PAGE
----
I consider them to be fundamentally discrete crafts that produce radically different viewing experiences (a book or gallery as opposed to a dark theatre). My photo practice is the slow accretion of images that begin to form a body of work, sometimes across years. It feels quite private. Maybe my video art would follow this process, but I’m most interested in narrative films, and these emerge from a text—a script. With filmmaking, writing is at the centre of it all. There is then an immense amount of preparation around and attention to this text that involves collaborators, and that gets expressed in a durational, almost athletic performance, which is the process of shooting and editing a film.
I’m increasingly interested in connecting with the person in front of my camera and approaching them as I would an actor, searching together for a true experience.
More and more, I am trying to allow my film and photo to inform each other. Film school has allowed me to develop my writing in new ways and to see photography as an emotional medium rather than an aesthetic one. I’ve learned to value “performance” above all else. That’s not to say composition, colour, styling, and lighting are not integral to making powerful images, but these days, I find myself less drawn to beauty or form. I’m increasingly interested in connecting with the person in front of my camera and approaching them as I would an actor, searching together for a true experience.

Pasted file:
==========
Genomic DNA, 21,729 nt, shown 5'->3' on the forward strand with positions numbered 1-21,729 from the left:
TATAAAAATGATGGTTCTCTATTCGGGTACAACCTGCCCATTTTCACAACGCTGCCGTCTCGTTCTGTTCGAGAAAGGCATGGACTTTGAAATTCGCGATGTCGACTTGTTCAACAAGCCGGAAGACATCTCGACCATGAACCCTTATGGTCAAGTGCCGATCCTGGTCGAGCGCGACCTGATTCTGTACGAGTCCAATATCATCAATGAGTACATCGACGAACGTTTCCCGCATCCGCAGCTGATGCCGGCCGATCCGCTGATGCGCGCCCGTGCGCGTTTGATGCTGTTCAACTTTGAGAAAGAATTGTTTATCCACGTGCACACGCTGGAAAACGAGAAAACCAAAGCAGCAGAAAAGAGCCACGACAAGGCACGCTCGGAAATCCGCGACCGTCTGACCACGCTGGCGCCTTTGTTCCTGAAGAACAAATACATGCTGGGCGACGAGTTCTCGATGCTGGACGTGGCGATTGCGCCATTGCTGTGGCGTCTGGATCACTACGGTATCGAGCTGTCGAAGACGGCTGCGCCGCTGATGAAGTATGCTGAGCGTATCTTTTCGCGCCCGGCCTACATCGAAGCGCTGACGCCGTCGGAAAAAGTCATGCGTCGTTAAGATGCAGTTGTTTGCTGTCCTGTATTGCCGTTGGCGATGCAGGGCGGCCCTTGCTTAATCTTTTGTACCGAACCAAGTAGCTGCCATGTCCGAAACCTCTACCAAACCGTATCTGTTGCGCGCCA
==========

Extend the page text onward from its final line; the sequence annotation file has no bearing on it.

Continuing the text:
What is one thing all directors/photographers need?
A point of view. And a light meter! Is this a trick question...
Who was the greatest director/photographer of all time? Why?
I generally disavow any construction of hierarchy around art, so I’ll share that I deeply enjoy the writing and film work of, in no particular order: Martin Scorsese, Eliza Hittman, Lucretia Martel, Dee Rees, Chantal Ackerman, Noah Baumbach, Jesse Amstrong, Andrea Arnold, Paul Thomas Anderson, Eric Rohmer, and Ingmar Bergman.